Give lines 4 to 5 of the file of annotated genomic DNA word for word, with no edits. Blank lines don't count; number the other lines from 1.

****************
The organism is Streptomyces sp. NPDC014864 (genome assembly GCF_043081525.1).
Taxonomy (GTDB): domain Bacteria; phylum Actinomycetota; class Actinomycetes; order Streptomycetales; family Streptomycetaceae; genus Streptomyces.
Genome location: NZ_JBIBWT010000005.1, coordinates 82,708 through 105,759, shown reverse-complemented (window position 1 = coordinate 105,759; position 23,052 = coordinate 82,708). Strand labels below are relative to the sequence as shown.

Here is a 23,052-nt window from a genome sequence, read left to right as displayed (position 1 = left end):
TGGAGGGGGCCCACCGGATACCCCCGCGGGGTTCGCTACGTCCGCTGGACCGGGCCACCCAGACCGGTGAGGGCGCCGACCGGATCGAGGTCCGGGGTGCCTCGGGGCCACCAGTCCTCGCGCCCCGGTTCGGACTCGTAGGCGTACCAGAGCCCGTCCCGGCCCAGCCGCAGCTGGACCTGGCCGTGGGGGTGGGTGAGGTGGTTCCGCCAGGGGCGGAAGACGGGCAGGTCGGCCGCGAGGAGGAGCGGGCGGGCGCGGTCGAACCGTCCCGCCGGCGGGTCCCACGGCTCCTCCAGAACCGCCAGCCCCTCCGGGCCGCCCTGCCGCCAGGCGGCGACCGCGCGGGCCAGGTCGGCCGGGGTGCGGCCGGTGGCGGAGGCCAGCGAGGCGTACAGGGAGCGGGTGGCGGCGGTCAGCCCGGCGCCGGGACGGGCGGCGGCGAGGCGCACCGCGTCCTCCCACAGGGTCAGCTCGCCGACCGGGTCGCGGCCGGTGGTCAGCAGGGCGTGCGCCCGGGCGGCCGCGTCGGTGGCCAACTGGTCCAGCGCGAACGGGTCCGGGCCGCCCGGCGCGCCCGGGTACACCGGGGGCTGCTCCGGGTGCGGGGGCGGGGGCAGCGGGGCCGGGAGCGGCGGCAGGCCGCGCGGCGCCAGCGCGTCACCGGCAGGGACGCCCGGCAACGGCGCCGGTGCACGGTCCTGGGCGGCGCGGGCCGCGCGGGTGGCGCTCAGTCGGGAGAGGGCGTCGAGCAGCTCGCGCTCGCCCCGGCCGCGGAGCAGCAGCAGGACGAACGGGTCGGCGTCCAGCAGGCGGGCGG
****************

Here is a 23,052-nt window from a genome sequence, read left to right as displayed (position 1 = left end):
TGGAGGGGGCCCACCGGATACCCCCGCGGGGTTCGCTACGTCCGCTGGACCGGGCCACCCAGACCGGTGAGGGCGCCGACCGGATCGAGGTCCGGGGTGCCTCGGGGCCACCAGTCCTCGCGCCCCGGTTCGGACTCGTAGGCGTACCAGAGCCCGTCCCGGCCCAGCCGCAGCTGGACCTGGCCGTGGGGGTGGGTGAGGTGGTTCCGCCAGGGGCGGAAGACGGGCAGGTCGGCCGCGAGGAGGAGCGGGCGGGCGCGGTCGAACCGTCCCGCCGGCGGGTCCCACGGCTCCTCCAGAACCGCCAGCCCCTCCGGGCCGCCCTGCCGCCAGGCGGCGACCGCGCGGGCCAGGTCGGCCGGGGTGCGGCCGGTGGCGGAGGCCAGCGAGGCGTACAGGGAGCGGGTGGCGGCGGTCAGCCCGGCGCCGGGACGGGCGGCGGCGAGGCGCACCGCGTCCTCCCACAGGGTCAGCTCGCCGACCGGGTCGCGGCCGGTGGTCAGCAGGGCGTGCGCCCGGGCGGCCGCGTCGGTGGCCAACTGGTCCAGCGCGAACGGGTCCGGGCCGCCCGGCGCGCCCGGGTACACCGGGGGCTGCTCCGGGTGCGGGGGCGGGGGCAGCGGGGCCGGGAGCGGCGGCAGGCCGCGCGGCGCCAGCGCGTCACCGGCAGGGACGCCCGGCAACGGCGCCGGTGCACGGTCCTGGGCGGCGCGGGCCGCGCGGGTGGCGCTCAGTCGGGAGAGGGCGTCGAGCAGCTCGCGCTCGCCCCGGCCGCGGAGCAGCAGCAGGACGAACGGGTCGGCGTCCAGCAGGCGGGCGG